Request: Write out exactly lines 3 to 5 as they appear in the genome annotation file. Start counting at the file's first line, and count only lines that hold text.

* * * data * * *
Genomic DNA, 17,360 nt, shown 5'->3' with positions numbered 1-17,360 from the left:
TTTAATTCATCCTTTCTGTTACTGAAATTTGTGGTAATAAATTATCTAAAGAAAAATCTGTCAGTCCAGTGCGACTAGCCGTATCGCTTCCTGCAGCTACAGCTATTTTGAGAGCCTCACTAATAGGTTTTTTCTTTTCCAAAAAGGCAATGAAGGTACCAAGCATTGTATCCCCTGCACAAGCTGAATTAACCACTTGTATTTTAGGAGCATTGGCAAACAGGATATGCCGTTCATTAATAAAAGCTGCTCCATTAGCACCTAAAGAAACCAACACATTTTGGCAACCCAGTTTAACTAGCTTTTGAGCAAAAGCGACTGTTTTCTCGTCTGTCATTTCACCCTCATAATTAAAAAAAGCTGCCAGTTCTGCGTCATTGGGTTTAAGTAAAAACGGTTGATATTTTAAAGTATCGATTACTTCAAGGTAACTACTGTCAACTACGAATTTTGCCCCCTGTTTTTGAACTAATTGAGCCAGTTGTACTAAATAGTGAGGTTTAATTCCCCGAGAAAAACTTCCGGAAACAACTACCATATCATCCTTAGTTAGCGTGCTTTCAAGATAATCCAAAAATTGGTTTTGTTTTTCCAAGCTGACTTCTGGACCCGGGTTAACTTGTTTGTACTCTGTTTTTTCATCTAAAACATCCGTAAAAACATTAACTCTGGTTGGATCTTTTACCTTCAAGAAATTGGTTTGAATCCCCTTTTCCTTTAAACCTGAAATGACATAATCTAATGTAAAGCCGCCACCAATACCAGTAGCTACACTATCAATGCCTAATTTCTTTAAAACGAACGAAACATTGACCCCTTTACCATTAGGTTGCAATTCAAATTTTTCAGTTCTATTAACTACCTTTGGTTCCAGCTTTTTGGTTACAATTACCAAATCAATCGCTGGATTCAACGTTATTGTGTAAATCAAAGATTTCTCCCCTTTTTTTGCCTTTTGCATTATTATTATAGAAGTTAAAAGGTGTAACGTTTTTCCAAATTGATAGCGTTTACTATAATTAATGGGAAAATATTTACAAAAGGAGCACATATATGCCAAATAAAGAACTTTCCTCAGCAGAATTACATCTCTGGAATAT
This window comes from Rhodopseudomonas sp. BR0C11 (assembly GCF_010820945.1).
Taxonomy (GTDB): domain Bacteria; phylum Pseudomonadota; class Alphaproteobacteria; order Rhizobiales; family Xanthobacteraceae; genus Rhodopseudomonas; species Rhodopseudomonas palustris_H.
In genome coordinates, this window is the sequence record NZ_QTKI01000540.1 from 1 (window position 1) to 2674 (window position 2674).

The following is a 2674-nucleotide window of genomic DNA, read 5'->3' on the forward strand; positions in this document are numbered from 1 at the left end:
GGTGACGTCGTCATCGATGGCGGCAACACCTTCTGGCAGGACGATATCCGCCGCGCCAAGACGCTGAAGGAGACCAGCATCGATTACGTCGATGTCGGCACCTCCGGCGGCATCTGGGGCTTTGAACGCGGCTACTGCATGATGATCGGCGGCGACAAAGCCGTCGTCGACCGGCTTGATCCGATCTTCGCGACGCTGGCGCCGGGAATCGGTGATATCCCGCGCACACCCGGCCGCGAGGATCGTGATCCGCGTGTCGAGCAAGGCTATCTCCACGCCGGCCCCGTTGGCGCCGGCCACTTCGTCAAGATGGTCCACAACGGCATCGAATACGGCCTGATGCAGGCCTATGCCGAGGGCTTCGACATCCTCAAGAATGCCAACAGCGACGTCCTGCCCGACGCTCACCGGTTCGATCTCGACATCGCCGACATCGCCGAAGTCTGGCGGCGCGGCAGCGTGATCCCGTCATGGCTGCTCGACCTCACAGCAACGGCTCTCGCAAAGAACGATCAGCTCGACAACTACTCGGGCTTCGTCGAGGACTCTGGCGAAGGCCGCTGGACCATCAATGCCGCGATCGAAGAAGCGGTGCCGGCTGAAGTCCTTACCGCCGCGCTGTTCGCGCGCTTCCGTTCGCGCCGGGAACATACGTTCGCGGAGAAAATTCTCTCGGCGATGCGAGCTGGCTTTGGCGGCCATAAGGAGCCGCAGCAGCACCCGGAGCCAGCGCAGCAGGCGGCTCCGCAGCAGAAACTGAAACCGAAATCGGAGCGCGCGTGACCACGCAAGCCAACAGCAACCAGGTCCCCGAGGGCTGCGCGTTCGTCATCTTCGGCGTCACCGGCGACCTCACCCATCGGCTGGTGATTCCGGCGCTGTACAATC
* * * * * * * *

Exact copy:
This window comes from Rhodopseudomonas sp. BR0C11 (assembly GCF_010820945.1).
Taxonomy (GTDB): domain Bacteria; phylum Pseudomonadota; class Alphaproteobacteria; order Rhizobiales; family Xanthobacteraceae; genus Rhodopseudomonas; species Rhodopseudomonas palustris_H.
In genome coordinates, this window is the sequence record NZ_QTKI01000540.1 from 1 (window position 1) to 2674 (window position 2674).